by Percy Bysshe Shelley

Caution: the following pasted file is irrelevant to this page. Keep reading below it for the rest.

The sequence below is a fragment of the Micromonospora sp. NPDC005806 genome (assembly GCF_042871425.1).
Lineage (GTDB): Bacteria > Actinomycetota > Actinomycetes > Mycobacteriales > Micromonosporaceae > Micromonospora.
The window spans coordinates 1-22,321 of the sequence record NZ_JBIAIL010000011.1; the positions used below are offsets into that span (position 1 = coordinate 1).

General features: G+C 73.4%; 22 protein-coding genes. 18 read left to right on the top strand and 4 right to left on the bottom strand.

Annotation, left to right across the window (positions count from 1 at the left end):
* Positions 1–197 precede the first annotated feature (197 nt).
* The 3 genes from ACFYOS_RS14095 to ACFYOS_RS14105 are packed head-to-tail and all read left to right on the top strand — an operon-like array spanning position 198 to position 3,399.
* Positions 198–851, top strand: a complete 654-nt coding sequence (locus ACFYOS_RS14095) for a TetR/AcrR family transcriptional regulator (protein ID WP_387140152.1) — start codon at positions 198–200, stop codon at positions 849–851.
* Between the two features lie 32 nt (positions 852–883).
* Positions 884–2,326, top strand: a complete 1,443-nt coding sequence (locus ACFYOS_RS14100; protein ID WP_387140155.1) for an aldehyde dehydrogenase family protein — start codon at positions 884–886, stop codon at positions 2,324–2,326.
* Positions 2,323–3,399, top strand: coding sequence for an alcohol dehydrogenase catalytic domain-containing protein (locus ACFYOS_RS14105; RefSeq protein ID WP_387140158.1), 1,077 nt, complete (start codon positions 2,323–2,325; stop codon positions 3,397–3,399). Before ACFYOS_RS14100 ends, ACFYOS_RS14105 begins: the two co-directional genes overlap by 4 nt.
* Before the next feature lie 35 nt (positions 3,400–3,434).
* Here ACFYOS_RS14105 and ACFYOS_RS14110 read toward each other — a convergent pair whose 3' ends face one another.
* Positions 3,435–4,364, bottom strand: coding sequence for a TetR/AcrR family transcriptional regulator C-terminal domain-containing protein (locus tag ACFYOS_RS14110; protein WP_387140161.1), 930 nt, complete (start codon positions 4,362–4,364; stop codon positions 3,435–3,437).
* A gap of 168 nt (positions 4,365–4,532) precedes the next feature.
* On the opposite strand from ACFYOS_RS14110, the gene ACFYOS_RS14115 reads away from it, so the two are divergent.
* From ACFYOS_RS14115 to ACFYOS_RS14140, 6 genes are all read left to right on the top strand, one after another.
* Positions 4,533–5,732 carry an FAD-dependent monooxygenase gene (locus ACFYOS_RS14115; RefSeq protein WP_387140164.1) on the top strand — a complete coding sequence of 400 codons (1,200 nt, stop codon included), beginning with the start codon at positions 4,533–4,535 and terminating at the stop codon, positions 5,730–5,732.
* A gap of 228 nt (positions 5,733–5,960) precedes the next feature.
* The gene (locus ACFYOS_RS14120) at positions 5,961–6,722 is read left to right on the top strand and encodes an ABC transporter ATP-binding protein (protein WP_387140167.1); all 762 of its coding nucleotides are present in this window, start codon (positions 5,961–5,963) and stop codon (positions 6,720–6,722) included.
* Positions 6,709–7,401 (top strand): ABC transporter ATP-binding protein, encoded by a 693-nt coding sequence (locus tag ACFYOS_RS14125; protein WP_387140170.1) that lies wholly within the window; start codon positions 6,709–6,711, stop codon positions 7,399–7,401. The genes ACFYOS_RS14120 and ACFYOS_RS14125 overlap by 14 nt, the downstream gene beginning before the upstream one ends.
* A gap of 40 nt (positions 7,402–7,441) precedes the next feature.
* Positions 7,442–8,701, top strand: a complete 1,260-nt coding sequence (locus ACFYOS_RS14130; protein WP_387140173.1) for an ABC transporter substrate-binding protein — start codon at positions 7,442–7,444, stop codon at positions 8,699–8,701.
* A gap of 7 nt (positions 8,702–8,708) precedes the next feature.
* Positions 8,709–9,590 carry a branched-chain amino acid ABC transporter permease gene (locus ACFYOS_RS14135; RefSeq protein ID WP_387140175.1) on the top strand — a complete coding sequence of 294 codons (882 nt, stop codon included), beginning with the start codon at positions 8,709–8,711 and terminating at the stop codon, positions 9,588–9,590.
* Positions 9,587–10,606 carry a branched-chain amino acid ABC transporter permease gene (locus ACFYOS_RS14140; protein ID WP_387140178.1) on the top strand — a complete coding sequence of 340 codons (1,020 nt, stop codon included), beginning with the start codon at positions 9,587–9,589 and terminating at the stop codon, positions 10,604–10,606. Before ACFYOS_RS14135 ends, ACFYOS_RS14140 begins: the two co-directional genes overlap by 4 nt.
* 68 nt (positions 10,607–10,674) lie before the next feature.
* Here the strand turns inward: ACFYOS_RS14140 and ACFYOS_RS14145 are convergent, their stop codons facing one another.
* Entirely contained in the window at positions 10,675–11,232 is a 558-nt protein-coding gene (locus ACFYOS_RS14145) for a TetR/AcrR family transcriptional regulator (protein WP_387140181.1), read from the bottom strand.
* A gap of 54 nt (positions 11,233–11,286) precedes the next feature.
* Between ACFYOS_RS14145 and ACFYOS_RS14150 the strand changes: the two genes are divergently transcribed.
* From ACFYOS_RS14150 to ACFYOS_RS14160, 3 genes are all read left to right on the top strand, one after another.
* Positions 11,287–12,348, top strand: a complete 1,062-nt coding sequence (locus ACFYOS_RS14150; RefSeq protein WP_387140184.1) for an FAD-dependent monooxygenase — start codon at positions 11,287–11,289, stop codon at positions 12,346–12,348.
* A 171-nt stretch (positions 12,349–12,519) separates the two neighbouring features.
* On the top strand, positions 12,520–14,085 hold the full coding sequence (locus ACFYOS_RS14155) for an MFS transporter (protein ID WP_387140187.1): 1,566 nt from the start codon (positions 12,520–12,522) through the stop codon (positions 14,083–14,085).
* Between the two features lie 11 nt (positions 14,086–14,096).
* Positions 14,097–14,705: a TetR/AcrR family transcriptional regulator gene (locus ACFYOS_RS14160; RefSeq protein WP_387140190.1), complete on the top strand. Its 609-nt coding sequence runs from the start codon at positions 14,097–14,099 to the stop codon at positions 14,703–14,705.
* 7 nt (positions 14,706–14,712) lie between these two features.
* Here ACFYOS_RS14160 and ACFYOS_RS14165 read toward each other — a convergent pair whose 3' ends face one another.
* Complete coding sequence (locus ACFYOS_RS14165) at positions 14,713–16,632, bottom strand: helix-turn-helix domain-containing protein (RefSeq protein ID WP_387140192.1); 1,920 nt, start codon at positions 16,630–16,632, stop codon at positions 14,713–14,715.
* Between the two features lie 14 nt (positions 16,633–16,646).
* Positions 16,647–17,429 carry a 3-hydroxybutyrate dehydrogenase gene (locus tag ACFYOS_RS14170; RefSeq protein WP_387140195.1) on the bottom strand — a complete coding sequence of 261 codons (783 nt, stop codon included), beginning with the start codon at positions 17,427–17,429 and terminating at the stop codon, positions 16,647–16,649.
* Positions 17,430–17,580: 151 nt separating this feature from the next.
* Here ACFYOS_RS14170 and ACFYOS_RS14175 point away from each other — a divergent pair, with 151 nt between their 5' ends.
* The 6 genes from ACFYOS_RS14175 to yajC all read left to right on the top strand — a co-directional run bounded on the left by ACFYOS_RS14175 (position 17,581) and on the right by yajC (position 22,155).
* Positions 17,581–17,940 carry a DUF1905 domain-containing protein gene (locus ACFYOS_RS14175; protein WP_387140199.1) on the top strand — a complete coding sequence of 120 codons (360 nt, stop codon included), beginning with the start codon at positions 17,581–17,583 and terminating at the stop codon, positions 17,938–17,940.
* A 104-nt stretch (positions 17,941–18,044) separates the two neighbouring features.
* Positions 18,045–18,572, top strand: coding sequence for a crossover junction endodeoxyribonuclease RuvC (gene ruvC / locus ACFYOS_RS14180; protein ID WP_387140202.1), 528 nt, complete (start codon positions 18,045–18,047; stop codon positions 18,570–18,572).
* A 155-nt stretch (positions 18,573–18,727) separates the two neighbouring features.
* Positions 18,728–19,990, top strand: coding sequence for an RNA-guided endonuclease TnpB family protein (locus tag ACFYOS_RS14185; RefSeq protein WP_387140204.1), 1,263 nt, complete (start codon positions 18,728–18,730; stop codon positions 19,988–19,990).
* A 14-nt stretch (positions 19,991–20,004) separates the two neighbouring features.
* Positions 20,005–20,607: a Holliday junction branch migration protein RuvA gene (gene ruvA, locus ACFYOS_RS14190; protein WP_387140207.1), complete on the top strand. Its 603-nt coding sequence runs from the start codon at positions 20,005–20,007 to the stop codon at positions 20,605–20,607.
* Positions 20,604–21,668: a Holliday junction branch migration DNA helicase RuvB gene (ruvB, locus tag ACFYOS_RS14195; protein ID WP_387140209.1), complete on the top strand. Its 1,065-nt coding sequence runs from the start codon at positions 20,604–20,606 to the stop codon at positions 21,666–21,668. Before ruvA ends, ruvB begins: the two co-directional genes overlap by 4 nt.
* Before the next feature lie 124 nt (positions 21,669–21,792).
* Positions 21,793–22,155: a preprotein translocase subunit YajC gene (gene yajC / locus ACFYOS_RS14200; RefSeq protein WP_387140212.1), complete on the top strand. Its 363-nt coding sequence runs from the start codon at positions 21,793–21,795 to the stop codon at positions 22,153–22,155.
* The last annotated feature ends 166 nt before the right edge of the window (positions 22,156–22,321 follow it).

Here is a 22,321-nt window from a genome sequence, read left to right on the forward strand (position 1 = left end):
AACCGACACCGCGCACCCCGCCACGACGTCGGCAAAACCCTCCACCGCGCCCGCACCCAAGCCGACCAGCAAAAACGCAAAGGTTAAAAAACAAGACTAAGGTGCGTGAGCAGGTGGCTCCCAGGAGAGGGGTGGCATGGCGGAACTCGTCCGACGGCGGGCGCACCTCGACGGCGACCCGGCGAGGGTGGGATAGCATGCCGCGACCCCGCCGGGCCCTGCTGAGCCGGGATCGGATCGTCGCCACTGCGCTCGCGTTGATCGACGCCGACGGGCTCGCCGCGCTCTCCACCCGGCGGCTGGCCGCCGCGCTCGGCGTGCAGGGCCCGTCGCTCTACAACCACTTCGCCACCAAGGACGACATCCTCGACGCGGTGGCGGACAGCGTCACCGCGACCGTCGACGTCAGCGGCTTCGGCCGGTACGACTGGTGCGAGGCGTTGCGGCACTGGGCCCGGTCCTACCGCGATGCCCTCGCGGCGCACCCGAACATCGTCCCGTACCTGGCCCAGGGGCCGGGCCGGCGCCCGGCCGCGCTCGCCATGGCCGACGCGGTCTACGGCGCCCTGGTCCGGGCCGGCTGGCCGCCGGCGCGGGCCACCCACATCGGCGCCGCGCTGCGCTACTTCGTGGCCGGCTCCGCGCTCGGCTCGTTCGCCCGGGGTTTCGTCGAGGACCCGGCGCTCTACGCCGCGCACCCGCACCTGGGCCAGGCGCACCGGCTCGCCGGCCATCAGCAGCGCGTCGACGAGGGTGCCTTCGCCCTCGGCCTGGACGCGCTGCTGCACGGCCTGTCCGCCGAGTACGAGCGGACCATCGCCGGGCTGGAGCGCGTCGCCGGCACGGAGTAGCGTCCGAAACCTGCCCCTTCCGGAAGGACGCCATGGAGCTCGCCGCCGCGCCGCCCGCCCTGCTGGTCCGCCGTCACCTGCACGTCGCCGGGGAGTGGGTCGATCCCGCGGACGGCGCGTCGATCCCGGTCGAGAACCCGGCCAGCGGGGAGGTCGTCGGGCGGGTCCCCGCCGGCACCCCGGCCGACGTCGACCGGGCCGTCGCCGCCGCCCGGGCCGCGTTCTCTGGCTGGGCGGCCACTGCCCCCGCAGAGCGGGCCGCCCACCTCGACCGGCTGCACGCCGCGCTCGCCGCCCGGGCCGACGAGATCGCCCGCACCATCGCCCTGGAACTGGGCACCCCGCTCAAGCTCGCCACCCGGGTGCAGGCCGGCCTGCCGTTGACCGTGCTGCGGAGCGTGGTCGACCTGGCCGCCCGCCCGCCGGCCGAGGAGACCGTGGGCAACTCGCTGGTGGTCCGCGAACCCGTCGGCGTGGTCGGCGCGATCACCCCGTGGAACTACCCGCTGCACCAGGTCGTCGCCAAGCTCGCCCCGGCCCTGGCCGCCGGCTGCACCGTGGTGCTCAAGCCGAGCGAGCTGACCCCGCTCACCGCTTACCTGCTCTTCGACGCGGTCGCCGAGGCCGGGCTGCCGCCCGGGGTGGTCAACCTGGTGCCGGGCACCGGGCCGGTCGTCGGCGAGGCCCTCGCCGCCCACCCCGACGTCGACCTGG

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 'How beautiful this night! the balmiest sigh, Which vernal zephyrs breathe in evening's ear, Were discord to the speaking quietude That wraps this moveless scene. Heaven's ebon vault, Studded with stars unutterably bright,  Through which the moon's unclouded grandeur rolls, Seems like a canopy which love had spread To curtain her sleeping world. Yon gentle hills, Robed in a garment of untrodden snow; Yon darksome rocks, whence icicles depend,  So stainless, that their white and glittering spires Tinge not the moon's pure beam; yon castled steep, Whose banner hangeth o'er the time-worn tower So idly, that rapt fancy deemeth it A metaphor of peace;-all form a scene  Where musing Solitude might love to lift Her soul above this sphere of earthliness; Where Silence undisturbed might watch alone, So cold, so bright, so still. The orb of day, In southern climes, o'er ocean's waveless field  Sinks sweetly smiling: not the faintest breath Steals o'er the unruffled deep; the clouds of eve Reflect unmoved the lingering beam of day; And vesper's image on the western main Is beautifully still. To-morrow comes:  Cloud upon cloud, in dark and deepening mass, Roll o'er the blackened waters; the deep roar Of distant thunder mutters awfully; Tempest unfolds its pinion o'er the gloom That shrouds the boiling surge; the pitiless fiend,  With all his winds and lightnings, tracks his prey; The torn deep yawns,-the vessel finds a grave Beneath its jagged gulf. Ah! whence yon glare That fires the arch of Heaven!-that dark red smoke Blotting the silver moon? The stars are quenched  In darkness, and the pure and spangling snow Gleams faintly through the gloom that gathers round! Hark to that roar, whose swift and deaf'ning peals In countless echoes through the mountains ring, Startling pale Midnight on her starry throne!  Now swells the intermingling din; the jar Frequent and frightful of the bursting bomb; The falling beam, the shriek, the groan, the shout, The ceaseless clangour, and the rush of men Inebriate with rage:-loud, and more loud  The discord grows; till pale Death shuts the scene, And o'er the conqueror and the conquered draws His cold and bloody shroud.-Of all the men Whom day's departing beam saw blooming there, In proud and vigorous health; of all the hearts  That beat with anxious life at sunset there; How few survive, how few are beating now! All is deep silence, like the fearful calm That slumbers in the storm's portentous pause; Save when the frantic wail of widowed love  Comes shuddering on the blast, or the faint moan With which some soul bursts from the frame of clay Wrapped round its struggling powers. The gray morn Dawns on the mournful scene; the sulphurous smoke Before the icy wind slow rolls away,  And the bright beams of frosty morning dance Along the spangling snow. There tracks of blood Even to the forest's depth, and scattered arms, And lifeless warriors, whose hard lineaments  Death's self could change not, mark the dreadful path Of the outsallying victors: far behind, Black ashes note where their proud city stood. Within yon forest is a gloomy glen- Each tree which guards its darkness from the day, Waves o'er a warrior's tomb. I see thee shrink,  Surpassing Spirit!-wert thou human else? I see a shade of doubt and horror fleet Across thy stainless features: yet fear not; This is no unconnected misery, Nor stands uncaused, and irretrievable.  Man's evil nature, that apology Which kings who rule, and cowards who crouch, set up For their unnumbered crimes, sheds not the blood Which desolates the discord-wasted land. From kings, and priests, and statesmen, war arose,  Whose safety is man's deep unbettered woe, Whose grandeur his debasement. Let the axe Strike at the root, the poison-tree will fall; And where its venomed exhalations spread Ruin, and death, and woe, where millions lay  Quenching the serpent's famine, and their bones Bleaching unburied in the putrid blast, A garden shall arise, in loveliness Surpassing fabled Eden. Hath Nature's soul, That formed this world so beautiful, that spread  Earth's lap with plenty, and life's smallest chord Strung to unchanging unison, that gave The happy birds their dwelling in the grove, That yielded to the wanderers of the deep The lovely silence of the unfathomed main,  And filled the meanest worm that crawls in dust With spirit, thought, and love; on Man alone, Partial in causeless malice, wantonly Heaped ruin, vice, and slavery; his soul Blasted with withering curses; placed afar  The meteor-happiness, that shuns his grasp, But serving on the frightful gulf to glare, Rent wide beneath his footsteps? Nature!-no! Kings, priests, and statesmen, blast the human flower Even in its tender bud; their influence darts  Like subtle poison through the bloodless veins Of desolate society. The child, Ere he can lisp his mother's sacred name, Swells with the unnatural pride of crime, and lifts His baby-sword even in a hero's mood.  This infant-arm becomes the bloodiest scourge Of devastated earth; whilst specious names, Learned in soft childhood's unsuspecting hour, Serve as the sophisms with which manhood dims Bright Reason's ray, and sanctifies the sword  Upraised to shed a brother's innocent blood. Let priest-led slaves cease to proclaim that man Inherits vice and misery, when Force And Falsehood hang even o'er the cradled babe Stifling with rudest grasp all natural good.  'Ah! to the stranger-soul, when first it peeps From its new tenement, and looks abroad For happiness and sympathy, how stern And desolate a tract is this wide world! How withered all the buds of natural good!  No shade, no shelter from the sweeping storms Of pitiless power! On its wretched frame, Poisoned, perchance, by the disease and woe Heaped on the wretched parent whence it sprung By morals, law, and custom, the pure winds  Of Heaven, that renovate the insect tribes, May breathe not. The untainting light of day May visit not its longings. It is bound Ere it has life: yea, all the chains are forged Long ere its being: all liberty and love  And peace is torn from its defencelessness; Cursed from its birth, even from its cradle doomed To abjectness and bondage!